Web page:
That was last night. And this morning, all is well in chicken land. Well – but different.
Hutch, though the smallest of all, is definitely Number 1. Starsky is his back up.
Ginger is subdued for the first time even. I think she is still trying to figure out if this is OK, but she is not fighting it.
Actually, it was the bully, Cinnamon, who was most aggressive towards Hutch, but even she seems to have relaxed now.
Clover, being the lowest ranking hen and having nothing to defend, didn’t fight at all. Instead, she bravely approached the boys, walked around or through them and pecked at the ground as per normal. She has acted as peacemaker.
I think Starsky and Clover may become ‘a thing’ as they seem to stick together. I think bossy Hutch gets the two high maintenance girls. Frankly, they deserve each other.
Now, a couple of other points. It is unusual, but not unheard of, to keep two cockerels. Often these birds are so territorial they will fight ‘rivals’ to the death. But, because these two came in to the RSPCA together, and roosted together without any problems, re-homing them together was/is worth the risk. As long as they feel they have enough space, and there are enough hens to share, the boys should be fine. But if aggression starts up I will have to reconsider things.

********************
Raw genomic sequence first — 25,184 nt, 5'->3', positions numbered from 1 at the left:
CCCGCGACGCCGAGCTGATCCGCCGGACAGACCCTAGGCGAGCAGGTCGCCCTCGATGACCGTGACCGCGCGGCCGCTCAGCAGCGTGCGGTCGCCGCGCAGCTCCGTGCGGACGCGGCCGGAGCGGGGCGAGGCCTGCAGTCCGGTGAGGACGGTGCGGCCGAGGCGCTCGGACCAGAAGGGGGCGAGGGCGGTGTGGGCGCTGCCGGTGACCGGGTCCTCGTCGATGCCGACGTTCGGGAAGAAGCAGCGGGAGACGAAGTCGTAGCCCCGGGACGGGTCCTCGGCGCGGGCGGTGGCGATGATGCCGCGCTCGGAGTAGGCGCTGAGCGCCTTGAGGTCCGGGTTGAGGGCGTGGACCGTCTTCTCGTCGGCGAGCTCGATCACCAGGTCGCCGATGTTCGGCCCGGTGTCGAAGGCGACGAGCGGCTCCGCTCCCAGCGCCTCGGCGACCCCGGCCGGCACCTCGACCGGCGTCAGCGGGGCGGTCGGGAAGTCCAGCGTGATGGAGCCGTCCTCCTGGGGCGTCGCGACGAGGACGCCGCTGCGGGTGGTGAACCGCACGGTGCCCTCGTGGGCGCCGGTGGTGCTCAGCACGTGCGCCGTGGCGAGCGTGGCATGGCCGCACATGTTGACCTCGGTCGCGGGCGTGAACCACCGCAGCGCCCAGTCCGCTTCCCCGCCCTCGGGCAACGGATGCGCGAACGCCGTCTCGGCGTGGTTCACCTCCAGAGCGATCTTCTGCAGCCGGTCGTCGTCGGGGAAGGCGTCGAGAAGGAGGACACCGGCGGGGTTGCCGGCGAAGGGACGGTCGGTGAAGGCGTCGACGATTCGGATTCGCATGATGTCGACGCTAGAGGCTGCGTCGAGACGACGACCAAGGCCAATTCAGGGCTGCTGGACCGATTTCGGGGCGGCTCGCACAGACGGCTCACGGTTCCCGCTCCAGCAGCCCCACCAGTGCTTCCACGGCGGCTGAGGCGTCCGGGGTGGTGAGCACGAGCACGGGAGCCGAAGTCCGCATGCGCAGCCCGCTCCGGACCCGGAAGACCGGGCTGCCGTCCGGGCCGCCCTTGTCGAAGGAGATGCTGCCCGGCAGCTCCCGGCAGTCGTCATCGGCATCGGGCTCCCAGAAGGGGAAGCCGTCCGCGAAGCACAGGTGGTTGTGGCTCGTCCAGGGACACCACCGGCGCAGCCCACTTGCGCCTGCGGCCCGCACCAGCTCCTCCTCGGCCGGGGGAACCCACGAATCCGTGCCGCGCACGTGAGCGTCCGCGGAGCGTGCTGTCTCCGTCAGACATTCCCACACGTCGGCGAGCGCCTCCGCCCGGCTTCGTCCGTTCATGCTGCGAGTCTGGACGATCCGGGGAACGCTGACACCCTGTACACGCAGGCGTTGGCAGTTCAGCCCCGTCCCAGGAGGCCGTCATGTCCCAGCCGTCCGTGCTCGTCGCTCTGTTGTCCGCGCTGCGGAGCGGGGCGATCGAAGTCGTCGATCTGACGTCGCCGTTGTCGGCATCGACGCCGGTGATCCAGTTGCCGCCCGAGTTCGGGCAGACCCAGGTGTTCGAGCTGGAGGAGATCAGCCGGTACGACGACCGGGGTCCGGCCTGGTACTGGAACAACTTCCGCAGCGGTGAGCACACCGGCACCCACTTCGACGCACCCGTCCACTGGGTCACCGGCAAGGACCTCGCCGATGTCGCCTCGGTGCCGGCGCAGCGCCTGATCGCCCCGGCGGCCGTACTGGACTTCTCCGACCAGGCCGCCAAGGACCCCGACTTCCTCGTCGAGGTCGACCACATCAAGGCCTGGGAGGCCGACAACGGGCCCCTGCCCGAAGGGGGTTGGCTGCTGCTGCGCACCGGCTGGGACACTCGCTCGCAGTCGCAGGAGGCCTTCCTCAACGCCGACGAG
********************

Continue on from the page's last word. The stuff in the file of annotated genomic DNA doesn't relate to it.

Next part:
It is possible that the boys may fertilise the hens’ eggs, but as the girls are twice their size, it may take some determination for them to succeed. I am not interested in chicks right now, so I will simply to continue to collect the eggs each morning. That will keep any embryos from developing, even if the eggs are fertile.
The last Bee Class was about pests including Varroa Mites. The subject is important but not nearly as exciting as the arrival of Starsky and Hutch, so I will skip telling you about that; the tadpoles have all hatched, the songbirds are nesting, and I have had the pleasure of visiting a nearby farm to ‘help’ with lambing. This included feeding and watering lots of sheep with hay and feeding a couple of lambs whose mums don’t want them, and sharing lovely cakes and breads and cups of tea and conversation with my host.
Spring is lovely! And busy!